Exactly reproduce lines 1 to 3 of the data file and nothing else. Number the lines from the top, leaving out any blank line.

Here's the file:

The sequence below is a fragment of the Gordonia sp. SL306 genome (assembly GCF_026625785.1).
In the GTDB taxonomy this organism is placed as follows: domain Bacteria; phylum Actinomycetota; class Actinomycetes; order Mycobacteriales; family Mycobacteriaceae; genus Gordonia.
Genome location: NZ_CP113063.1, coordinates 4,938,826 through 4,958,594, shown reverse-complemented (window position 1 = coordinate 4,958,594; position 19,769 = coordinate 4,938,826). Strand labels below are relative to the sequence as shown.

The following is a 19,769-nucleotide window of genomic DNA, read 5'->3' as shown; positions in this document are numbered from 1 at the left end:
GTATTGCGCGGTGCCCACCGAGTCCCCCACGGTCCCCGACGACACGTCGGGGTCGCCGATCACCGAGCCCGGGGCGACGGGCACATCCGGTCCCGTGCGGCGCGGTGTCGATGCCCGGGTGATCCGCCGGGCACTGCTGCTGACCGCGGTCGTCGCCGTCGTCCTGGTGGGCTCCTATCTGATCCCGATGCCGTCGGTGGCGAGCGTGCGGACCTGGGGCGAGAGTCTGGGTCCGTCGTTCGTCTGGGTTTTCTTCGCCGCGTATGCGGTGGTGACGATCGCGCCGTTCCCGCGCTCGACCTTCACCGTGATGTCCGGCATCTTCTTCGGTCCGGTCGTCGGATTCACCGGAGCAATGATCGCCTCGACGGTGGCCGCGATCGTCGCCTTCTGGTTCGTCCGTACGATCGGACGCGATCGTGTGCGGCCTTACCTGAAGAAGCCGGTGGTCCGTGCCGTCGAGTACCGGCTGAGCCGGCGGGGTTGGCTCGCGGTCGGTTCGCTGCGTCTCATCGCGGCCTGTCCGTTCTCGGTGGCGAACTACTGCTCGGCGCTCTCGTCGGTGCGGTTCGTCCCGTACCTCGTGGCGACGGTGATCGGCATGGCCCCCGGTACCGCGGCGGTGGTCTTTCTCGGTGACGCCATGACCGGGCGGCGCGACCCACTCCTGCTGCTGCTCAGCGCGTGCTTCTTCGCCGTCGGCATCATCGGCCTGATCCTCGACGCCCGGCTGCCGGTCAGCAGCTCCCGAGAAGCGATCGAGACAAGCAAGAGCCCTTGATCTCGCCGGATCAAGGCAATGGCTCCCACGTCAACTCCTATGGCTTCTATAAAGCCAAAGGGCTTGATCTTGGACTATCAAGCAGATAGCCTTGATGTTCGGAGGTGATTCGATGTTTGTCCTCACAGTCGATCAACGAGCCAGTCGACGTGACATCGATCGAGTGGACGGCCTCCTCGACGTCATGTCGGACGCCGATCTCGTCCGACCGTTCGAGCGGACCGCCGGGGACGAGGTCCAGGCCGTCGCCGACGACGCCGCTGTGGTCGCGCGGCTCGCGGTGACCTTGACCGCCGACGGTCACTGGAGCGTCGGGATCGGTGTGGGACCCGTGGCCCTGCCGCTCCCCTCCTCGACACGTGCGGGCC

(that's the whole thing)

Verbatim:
The sequence below is a fragment of the Gordonia sp. SL306 genome (assembly GCF_026625785.1).
In the GTDB taxonomy this organism is placed as follows: domain Bacteria; phylum Actinomycetota; class Actinomycetes; order Mycobacteriales; family Mycobacteriaceae; genus Gordonia.
Genome location: NZ_CP113063.1, coordinates 4,938,826 through 4,958,594, shown reverse-complemented (window position 1 = coordinate 4,958,594; position 19,769 = coordinate 4,938,826). Strand labels below are relative to the sequence as shown.